Museum's new art toolkit for dementia

MCA launches art and dementia online toolkit

Art
ON A ROLL: A participant gets hands-on at the MCA's Artful: Art and Dementia session. Now the museum has launched an online 'toolkit' for people to do at home.

ON A ROLL: A participant gets hands-on at the MCA's Artful: Art and Dementia session. Now the museum has launched an online 'toolkit' for people to do at home.

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'It's waking up something that maybe went to sleep'. How people living with dementia are switching on to modern art, thanks to a new online toolkit.

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"It's waking up something that maybe went to sleep." This is how one participant describes taking part in an art and dementia program run by the Museum of Contemporary Art in Sydney.

"I've never been artistic, but it inspires me to do something new," says Maria* - one of the more than 400,000 Australians living with dementia.

Now the museum has launched a new online art-making toolkit to help other people living with dementia. The resource, which offers artist-led creative activities, is based on the museum's onsite Artful: Art and Dementia program.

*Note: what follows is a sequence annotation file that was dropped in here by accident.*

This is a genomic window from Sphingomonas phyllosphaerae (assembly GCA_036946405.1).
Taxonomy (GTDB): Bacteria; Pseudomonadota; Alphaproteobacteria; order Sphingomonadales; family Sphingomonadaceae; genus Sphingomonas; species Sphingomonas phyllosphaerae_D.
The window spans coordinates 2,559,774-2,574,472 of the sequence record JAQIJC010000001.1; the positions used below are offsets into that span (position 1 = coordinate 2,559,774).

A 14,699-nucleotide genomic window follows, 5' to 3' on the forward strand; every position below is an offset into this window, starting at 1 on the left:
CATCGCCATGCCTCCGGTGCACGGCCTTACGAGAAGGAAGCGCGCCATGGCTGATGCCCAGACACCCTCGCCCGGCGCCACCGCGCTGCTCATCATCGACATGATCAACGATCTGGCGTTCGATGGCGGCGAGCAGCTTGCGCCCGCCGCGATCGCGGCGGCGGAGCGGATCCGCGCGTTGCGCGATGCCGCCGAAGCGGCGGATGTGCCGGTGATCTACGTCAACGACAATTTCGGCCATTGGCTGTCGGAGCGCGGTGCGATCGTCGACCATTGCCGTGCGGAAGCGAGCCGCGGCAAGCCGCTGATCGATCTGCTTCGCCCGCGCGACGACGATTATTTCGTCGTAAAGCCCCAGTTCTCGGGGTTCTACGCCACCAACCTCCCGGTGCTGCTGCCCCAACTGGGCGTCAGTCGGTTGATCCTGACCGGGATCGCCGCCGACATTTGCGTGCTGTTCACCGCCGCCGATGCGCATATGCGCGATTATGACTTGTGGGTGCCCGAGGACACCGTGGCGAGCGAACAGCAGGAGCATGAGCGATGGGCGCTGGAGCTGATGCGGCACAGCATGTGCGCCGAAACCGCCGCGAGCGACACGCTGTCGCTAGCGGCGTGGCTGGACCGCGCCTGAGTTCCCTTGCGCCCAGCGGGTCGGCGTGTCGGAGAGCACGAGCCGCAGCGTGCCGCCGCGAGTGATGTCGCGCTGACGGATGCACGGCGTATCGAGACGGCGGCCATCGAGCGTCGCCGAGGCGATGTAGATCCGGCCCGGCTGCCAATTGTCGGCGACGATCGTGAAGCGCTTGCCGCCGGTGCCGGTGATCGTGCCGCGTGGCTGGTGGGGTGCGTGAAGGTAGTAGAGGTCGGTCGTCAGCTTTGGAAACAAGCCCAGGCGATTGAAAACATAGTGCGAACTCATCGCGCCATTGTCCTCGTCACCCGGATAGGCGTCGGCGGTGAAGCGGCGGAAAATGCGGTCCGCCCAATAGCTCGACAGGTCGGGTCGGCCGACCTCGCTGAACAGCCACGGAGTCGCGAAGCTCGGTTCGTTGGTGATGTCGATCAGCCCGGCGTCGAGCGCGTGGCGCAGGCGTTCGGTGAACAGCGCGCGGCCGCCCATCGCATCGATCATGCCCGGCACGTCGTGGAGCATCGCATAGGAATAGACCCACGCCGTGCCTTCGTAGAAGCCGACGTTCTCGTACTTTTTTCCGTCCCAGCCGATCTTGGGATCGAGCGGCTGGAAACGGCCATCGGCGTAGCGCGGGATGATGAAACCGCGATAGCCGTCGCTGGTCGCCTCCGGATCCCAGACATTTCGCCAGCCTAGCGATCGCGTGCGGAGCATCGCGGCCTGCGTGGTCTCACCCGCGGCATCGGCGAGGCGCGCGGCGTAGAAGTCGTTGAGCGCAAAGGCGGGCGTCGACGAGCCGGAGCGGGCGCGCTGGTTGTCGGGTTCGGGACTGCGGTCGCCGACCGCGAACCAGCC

The toolkit is the culmination of three years' of research between the MCA, the University of Sydney's Brain and Mind Centre and Dementia Australia.

Key findings of the pilot research found that nearly all respondents (97.5 per cent) found the onsite Artful: Art and Dementia program helped improve quality of life and seven out of ten respondents found the program helped improve relationships.

The MCA's online art-making toolkit takes the key learnings from the art and dementia program, providing stimulating activities for people living with dementia who can't take part in the museum's onsite program.

It includes ten art-making activities inspired by works in the MCA collection, each complemented by step-by-step instructions, short instructional videos and warm-up questions to help start a conversation about the artwork.

MCA public engagement manager, Yaël Filipovic, said: 'Contemporary art is a powerful starting point for people living with dementia to engage and express themselves."

Brain and Mind Centre's Health Brain director, Professor Sharon Naismith, said the toolkit responds to the growing need for more creative resources within the health sector.

"I have witnessed a sparkle in the eye of many people living with dementia as they engaged in artmaking [at the MCA], enabling them to discover parts of their brain that have likely laid silent for some time."

The Artful: Art and Dementia program runs in six weekly two-hour visits to the MCA. The toolkit is available from mca.com.au for $60 or $200 for organisations.

*Not her real name

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